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House of Commons

Wednesday 21 October 2009

The House met at half-past Eleven o'clock


[Mr. Speaker in the Chair]

Oral Answers to Questions

International Development

The Secretary of State was asked-

Sri Lanka

1. Mr. Jim Cunningham (Coventry, South) (Lab): What his most recent assessment is of the humanitarian situation of refugees in Sri Lanka; and if he will make a statement. [294269]

The Parliamentary Under-Secretary of State for International Development (Mr. Michael Foster): Two weeks ago, I visited Sri Lanka to see for myself the situation of the 250,000 internally displaced people detained in camps. Conditions have improved there compared with my previous visit in April, with basic needs such as food and shelter being met. However, health care and humanitarian access remain inadequate and we are concerned about military oversight of the camps and family separations. We also believe that conditions will deteriorate during the monsoon season, which is about to start. While I was in Sri Lanka, I repeated the United Kingdom's call for freedom of movement for all the IDPs so that they can go back to host families, relatives or their places of origin.

Mr. Cunningham: May I ask my hon. Friend whether he has been able to get a time scale for the Tamils to go back to their homes in Sri Lanka? Also, how has the aid been distributed?

Mr. Foster: The Government of Sri Lanka were committed to having 80 per cent. of those detained in camps going back to their places of origin by the end of the year. To facilitate that process, I am pleased to announce today an allocation of £500,000 to the HALO Trust for mine surveillance and de-mining in the Mullaitivu area. That work has started and will make the area safe for homes and for land use for the people who were put in the camps.

Mr. Lee Scott (Ilford, North) (Con): Will the Minister look into whether further pressure can be put on Sri Lanka by the Commonwealth? If Sri Lanka continues not to let people return or go home from the camps, perhaps it should be suspended from the Commonwealth.

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Mr. Foster: It is important that the international community makes clear its position with regard to the number of people still in the camps and the importance of freedom of movement. We believe that that is happening, but, as far as the Commonwealth's position is concerned, I know that the Government of Sri Lanka are keen to host the Commonwealth Heads of Government meeting in a couple of years' time. That might have some bearing on their response to the developments for people who are in the camps.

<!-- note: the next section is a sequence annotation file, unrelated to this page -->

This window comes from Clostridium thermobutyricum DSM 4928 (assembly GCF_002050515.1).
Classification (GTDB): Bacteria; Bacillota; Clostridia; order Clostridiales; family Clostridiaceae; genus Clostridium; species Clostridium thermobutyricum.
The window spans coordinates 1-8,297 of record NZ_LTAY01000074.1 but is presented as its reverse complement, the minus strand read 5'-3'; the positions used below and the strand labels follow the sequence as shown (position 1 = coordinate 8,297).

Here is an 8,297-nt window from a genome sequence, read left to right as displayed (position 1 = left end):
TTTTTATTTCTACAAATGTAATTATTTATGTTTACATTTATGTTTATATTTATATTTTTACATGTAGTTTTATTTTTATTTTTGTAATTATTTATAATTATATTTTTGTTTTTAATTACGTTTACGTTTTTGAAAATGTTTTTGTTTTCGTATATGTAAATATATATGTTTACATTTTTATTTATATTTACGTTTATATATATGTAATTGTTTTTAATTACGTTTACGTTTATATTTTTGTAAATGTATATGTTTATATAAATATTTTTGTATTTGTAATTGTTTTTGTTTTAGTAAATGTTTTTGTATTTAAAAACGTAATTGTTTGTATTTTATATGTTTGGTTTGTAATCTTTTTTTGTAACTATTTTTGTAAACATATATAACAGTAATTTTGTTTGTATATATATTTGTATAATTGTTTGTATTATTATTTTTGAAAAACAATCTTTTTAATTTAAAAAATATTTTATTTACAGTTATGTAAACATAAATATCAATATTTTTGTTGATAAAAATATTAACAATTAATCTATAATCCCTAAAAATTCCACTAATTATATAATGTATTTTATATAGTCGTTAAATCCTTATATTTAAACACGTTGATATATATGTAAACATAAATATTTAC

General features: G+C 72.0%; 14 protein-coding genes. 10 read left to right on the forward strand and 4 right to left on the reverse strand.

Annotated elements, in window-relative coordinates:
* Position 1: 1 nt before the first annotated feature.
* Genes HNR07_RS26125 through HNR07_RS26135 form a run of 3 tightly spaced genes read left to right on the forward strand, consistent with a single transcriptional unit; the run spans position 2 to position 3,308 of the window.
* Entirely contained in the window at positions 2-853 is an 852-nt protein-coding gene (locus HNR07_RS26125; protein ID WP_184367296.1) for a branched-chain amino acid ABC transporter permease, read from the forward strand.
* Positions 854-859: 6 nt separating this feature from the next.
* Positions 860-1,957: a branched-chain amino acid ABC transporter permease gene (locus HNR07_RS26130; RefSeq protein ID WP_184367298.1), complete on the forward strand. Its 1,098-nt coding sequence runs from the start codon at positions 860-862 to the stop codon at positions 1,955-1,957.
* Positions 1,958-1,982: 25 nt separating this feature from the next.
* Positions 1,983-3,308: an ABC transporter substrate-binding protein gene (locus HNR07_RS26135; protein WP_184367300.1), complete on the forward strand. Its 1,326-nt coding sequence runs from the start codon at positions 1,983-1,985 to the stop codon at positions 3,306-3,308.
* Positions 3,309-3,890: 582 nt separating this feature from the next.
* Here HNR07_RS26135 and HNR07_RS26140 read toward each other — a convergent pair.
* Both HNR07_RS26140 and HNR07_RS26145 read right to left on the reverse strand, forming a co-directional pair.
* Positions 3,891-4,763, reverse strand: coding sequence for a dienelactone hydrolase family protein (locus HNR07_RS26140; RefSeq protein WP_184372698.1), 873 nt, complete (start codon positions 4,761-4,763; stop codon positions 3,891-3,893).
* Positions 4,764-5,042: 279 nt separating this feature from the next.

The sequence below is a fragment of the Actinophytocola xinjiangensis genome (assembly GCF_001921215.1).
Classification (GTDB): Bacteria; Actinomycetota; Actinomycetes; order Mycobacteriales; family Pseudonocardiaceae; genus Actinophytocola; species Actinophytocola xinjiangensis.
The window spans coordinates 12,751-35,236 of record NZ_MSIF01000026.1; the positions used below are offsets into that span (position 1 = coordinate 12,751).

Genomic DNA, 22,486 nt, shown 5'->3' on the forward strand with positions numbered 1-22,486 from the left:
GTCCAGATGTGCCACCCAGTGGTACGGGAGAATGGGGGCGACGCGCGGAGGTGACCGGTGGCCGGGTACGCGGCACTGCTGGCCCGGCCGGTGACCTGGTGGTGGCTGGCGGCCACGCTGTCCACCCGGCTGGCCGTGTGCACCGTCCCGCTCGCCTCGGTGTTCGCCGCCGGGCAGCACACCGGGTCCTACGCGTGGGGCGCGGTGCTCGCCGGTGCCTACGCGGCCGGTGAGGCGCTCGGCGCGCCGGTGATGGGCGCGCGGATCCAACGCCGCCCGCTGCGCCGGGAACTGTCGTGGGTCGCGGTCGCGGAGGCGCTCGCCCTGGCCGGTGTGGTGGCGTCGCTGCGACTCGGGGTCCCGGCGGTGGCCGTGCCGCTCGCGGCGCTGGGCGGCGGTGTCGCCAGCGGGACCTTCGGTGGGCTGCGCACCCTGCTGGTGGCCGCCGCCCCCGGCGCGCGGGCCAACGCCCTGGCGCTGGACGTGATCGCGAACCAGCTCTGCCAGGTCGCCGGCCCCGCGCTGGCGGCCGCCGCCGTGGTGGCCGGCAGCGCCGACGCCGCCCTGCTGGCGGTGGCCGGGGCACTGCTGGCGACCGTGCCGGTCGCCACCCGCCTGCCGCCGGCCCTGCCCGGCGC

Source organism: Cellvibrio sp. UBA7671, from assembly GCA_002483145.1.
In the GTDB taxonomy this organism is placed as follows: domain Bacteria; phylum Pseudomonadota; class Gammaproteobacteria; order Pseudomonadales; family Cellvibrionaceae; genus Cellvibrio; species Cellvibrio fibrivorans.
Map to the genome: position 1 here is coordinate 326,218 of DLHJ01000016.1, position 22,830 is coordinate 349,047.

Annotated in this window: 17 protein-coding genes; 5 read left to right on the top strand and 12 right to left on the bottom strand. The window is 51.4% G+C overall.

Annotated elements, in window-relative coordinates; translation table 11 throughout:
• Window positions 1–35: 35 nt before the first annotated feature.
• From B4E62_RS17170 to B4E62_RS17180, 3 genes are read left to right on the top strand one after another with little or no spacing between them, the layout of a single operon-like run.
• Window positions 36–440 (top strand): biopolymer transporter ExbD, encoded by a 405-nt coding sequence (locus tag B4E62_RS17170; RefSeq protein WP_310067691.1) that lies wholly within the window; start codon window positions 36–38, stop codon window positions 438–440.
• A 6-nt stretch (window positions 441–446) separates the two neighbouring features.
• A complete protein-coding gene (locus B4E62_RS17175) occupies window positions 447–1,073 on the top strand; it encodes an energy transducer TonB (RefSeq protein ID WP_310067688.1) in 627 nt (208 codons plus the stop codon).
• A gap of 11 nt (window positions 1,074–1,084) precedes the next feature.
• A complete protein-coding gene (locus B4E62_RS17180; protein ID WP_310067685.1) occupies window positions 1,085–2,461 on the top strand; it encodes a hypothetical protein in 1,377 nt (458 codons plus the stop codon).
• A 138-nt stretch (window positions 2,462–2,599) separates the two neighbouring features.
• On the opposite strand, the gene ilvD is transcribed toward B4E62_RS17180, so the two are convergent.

Siobhain McDonagh (Mitcham and Morden) (Lab): May I thank the Minister for his statements and for his visit to Sri Lanka on behalf of my Tamil constituents? May I also ask his Department to support the EU Trade Commissioner's GSP-or generalised system of preferences-plus report, which was issued on Monday, to ensure that preferred status will be withdrawn from Sri Lanka should things continue as they are?

Mr. Foster: My hon. Friend has long been an advocate for her Tamil constituents and I applaud her for her commitment. As regards the GSP plus and the announcement made this week by the European Commission, there is a process that should be followed to maintain the integrity of the GSP plus system. We believe that in the meantime the Government of Sri Lanka should look at the findings and act on them swiftly.

Malcolm Bruce (Gordon) (LD): As someone who visited the camps earlier this year, along with you, Mr. Speaker, I welcome the Minister's report on the basic conditions in the camps. Does he agree with me, however, that the Sri Lankan Government would better serve their interests if they gave full unrestricted access to the camp to the media and all the agencies and fulfilled their promise to allow people to return home before Christmas? What are the chances of that happening?

Mr. Foster: The right hon. Gentleman knows the situation well from his own experience and from his experience as Chairman of the Select Committee. I agree entirely with his assessment that it is in the Government of Sri Lanka's interest to allow open access to the media. During the visit that I undertook two weeks ago, I had people from the BBC with me. It had full access to camps and individuals within those camps to do whatever reporting it felt necessary. Let me give the right hon. Gentleman an indication of the scale of the transfer that is needed. We have had a request from the International Organisation for Migration for transport assistance to help 41,000 people from the camps go back to Mannar, Mullaitivu and Kilinochchi, in addition to the 32,000 who we know left the camps in September.